Justice Sandra Day O’Connor and the “Freshman Effect”

by and

Select Articles (Pre-2015) | Volumes 1-98 | Download PDF Version of Article

This article was originally published in Judicature Volume 69, Number 1 June-July, 1985.

Contrary to expectations, the newest justice quickly adapted to her environment and almost immediately began participating fully in the work of the Court.

Students of the judiciary have long been interested in the process by which new appointees are assimilated into the United States Supreme Court.1 Some of the behavioral and biographical literature suggests the existence of a “freshman effect,” that is, a distinct pattern of behavior manifested by neophyte justices. The so-called freshman effect entails behaviors one might expect from a newcomer to any group where the norms of the group are peculiar to it and, at least initially, unknown to the newcomer. Such behaviors would be characterized by uncertainty, disorientation and vacillation. J. Woodford Howard has suggested that it took Justice Frank Murphy three terms to overcome just this kind of problem in adapting to the norms and business of the Supreme Court.2 On the other hand, Heck argues that Justice Brennan quickly overcame the freshman syndrome.3

The literature focuses on three aspects of the freshman effect: a subjective aspect manifested in the “feelings of the new justice himself about his new role,”4 an “effect manifested in the behavior of the chief justice and other senior justice with opinion assignment responsibilities;”5 and, finally, an effect “manifested in the voting behavior of the new justice.”6 This article examines the behavior of Justice Sandra Day O’Connor as displayed during her first three terms on the Court in terms of each of these aspects of the freshman effect.

The first aspect of the freshman effect is a purported sense of bewilderment experienced by the neophyte justice upon joining the highest court in the land.7 Justice Brennan once noted that “such factors as workload, unfamiliarity with… procedures and the unique nature of constitutional decision-making tend to create difficulties for any neophyte justice.”8 One might think that prior judicial experience would to some degree mitigate this sense of bewilderment. However, Justice Brennan has also stated “categorically that no prior experience, including judicial experience, prepares one for the work of the Supreme Court.”9 Heck, after studying Justice Brennan’s early years on the Court found, to the contrary, that Brennan’s “experience on the New Jersey Supreme Court provided a useful ‘anticipatory socialization’ experience, which prepared him for what lay ahead.”10 Perhaps Justice O’Connor’s experience as a state judge provided her some degree of “anticipatory socialization.”

As yet there have been no signals that Justice O’Connor has experienced an observable sense of disorientation or bewilderment. To the contrary, there are signs that Justice O’Connor was very quick to adapt to her new environment. Admittedly, this subjective aspect of the freshman effect, i.e., “feelings of the new justice,” is extremely difficult to observe. Therefore, any conclusion regarding this aspect of the freshman effect must be viewed as speculative and tentative. Fortunately, however, the other aspects of the freshman effect take the form of overt behavior which appears in the public record.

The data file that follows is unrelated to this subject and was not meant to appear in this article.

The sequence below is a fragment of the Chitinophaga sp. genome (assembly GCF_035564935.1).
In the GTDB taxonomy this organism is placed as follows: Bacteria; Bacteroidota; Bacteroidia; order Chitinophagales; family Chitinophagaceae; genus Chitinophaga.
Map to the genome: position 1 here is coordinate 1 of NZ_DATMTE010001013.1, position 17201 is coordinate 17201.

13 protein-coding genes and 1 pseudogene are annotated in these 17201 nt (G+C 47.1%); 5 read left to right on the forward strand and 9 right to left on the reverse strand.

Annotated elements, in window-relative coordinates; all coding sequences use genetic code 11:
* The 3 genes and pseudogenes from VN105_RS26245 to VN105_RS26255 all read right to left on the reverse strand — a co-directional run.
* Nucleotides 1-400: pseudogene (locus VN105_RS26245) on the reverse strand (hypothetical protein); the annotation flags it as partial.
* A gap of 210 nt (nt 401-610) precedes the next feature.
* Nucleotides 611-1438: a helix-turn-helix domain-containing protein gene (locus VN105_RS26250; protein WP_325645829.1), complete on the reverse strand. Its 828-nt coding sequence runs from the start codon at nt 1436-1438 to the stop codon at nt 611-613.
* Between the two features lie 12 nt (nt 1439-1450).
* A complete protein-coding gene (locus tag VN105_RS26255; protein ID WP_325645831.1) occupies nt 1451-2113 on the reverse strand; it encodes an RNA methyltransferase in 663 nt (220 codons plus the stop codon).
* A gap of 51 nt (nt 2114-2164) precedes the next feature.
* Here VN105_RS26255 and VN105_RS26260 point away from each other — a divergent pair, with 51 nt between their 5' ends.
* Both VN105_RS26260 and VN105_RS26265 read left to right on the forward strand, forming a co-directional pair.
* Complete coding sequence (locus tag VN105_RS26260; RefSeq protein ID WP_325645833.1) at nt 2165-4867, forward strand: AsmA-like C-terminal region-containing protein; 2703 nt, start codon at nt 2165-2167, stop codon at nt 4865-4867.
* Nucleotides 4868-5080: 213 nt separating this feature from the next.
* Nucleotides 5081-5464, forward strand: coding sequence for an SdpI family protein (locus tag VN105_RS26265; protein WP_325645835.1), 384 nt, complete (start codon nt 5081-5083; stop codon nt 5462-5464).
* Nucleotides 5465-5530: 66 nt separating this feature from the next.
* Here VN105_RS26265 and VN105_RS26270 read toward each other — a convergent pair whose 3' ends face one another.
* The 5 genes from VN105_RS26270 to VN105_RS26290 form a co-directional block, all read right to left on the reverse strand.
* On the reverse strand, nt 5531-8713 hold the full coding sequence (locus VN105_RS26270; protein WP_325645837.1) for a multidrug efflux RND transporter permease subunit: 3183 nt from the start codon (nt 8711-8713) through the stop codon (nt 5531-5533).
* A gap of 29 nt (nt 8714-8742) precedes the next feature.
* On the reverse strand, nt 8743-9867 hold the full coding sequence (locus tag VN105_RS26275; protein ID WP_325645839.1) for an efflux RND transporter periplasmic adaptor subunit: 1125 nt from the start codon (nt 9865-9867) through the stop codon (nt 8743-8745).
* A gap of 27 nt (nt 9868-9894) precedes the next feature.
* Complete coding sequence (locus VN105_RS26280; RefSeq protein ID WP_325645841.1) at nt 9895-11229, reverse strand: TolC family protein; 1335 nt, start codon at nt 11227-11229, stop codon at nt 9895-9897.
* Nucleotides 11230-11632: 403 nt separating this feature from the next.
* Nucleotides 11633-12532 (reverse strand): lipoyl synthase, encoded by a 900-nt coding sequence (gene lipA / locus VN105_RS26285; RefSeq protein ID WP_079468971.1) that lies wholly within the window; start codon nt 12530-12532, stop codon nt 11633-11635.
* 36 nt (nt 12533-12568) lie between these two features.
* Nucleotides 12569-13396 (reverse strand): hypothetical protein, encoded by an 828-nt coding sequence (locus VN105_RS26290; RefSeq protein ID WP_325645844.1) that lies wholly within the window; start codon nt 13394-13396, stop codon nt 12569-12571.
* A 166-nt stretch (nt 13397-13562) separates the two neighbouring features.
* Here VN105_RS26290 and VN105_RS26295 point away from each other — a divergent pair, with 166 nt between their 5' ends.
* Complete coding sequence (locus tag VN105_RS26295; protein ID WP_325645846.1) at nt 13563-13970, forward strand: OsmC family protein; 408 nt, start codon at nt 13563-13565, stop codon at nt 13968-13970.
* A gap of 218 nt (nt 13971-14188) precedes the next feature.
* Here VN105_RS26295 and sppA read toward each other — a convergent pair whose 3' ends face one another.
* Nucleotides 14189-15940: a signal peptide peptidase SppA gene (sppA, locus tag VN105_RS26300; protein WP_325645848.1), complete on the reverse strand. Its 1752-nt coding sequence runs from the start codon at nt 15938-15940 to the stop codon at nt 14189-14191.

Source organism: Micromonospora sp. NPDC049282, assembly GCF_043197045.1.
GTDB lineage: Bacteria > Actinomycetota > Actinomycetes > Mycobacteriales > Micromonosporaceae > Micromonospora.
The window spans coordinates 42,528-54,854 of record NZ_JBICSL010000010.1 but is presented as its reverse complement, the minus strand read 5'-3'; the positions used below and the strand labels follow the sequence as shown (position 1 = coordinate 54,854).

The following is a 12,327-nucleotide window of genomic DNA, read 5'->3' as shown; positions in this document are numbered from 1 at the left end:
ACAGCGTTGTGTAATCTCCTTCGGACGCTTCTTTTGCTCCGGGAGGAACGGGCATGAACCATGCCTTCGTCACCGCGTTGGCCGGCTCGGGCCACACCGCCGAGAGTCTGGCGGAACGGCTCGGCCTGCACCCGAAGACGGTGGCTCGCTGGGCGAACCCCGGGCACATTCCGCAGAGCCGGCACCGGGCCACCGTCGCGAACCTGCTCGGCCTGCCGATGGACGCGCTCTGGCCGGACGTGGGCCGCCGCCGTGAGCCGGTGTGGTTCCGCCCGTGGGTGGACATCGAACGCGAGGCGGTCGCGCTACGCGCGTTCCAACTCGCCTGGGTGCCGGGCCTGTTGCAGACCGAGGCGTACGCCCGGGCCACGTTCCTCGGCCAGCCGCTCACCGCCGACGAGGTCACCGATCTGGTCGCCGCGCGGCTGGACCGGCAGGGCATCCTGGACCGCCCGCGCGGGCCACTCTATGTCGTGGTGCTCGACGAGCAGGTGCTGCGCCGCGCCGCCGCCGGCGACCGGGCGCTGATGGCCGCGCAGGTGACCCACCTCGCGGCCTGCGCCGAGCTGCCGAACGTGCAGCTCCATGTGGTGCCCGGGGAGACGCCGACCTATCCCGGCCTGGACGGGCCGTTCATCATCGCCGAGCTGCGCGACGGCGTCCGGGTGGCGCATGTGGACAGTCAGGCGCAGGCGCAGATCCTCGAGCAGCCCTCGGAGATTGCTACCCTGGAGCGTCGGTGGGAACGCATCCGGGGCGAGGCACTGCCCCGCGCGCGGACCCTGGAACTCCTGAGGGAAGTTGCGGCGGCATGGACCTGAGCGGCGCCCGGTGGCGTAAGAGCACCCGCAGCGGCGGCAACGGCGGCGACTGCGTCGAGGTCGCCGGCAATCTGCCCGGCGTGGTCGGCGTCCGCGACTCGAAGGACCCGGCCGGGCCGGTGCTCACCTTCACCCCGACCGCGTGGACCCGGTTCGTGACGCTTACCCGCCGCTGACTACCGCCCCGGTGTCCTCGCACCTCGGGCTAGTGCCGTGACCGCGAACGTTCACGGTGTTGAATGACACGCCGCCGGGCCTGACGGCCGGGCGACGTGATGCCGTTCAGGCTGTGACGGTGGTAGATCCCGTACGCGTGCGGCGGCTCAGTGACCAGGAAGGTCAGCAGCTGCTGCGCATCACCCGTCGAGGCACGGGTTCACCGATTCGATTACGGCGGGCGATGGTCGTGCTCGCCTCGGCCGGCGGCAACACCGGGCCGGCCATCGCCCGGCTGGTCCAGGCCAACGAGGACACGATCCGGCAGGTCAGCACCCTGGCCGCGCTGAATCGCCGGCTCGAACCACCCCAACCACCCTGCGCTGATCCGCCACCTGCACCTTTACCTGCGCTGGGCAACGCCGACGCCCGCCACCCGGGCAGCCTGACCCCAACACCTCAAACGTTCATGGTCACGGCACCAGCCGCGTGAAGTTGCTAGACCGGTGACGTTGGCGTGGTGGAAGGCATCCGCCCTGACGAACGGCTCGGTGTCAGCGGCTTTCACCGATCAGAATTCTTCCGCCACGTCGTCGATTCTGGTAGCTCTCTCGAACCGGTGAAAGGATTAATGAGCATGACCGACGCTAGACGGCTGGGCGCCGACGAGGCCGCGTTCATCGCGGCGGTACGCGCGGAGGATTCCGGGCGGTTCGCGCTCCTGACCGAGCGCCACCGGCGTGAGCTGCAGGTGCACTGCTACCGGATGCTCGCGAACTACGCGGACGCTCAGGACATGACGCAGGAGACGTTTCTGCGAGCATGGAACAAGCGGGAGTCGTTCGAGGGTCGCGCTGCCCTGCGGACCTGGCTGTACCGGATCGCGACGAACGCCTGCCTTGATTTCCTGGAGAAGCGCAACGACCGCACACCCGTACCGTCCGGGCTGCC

The second aspect of the freshman effect is a supposed tendency for the chief justice and other senior justices to ease the newcomer’s transition by assigning “a less-than-equal share of opinion writing responsibilities.”11 Table 1 provides data on the number of opinions written by each justice during the 1981 and 1982 terms. The data for 1981 show that Justice O’Connor ranks last among the justices in terms of “opinions of the Court.” This would coincide with the traditional expectations expressed in the literature. However, it is noteworthy that, in terms of separate concurring opinions, O’Connor ranks fourth for 1981. This would suggest that, while the Chief Justice and other senior justices were following the norm governing opinion assignment to freshmen, Justice O’Connor was making an effort to assert herself through separate opinions. This is hardly the kind of behavior one would expect from a bewildered, insecure or disoriented neophyte. Perhaps this assertive opinion writing behavior in 1981 helps to explain the fact that for 1982, Justice O’Connor ranks fifth among the justices in writing the “opinions of the Court.” In 1983, Justice O’Connor’s rank climbs to fourth among her colleagues in terms of majority opinions rendered. Thus whatever freshman effect may have been present in 1981 appears to have disappeared in the 1982 and 1983 terms.

Table 1: Opinions of justices, 1981, 1982 and 1983 terms; Sources: Harv. L. Rev. Vol. 96, No. 1, at 304 (1982); Vol. 97, No. 1, at 295 (1983); Vol. 98, No. 1, at 307 (1984).
1981 Term
Justice of Court Opinions Concurrences Dissents Total
Stevens 15 15 26 56
Powell 16 13 22 51
Blackmun 14 18 12 44
Brennan 16 11 17 44
White 19  8 17 44
Rehnquist 17 7 15 39
O’Connor 13 (9th) 12 (4th) 10 (8th) 35 (7th)
Burger 16 6 12 34
Marshall 15 5 4 24
TOTAL 141 95 135  371
1982 Term
Justice of Court Opinions Concurrences Dissents Total
Stevens 15 12 27 54
Marshall 17 3 27 47
Brennan 15 13 18 46
Blackmun 15 12 17 44
Rehnquist 19 6 11 36
White 18 9 8 35
Powell 19 6 11 36
O’Connor 16 (5th) 7 (5th) 11 (6th) 34 (8th)
Burger 16 3 5 24
TOTAL 151 70 140 361
1983 Term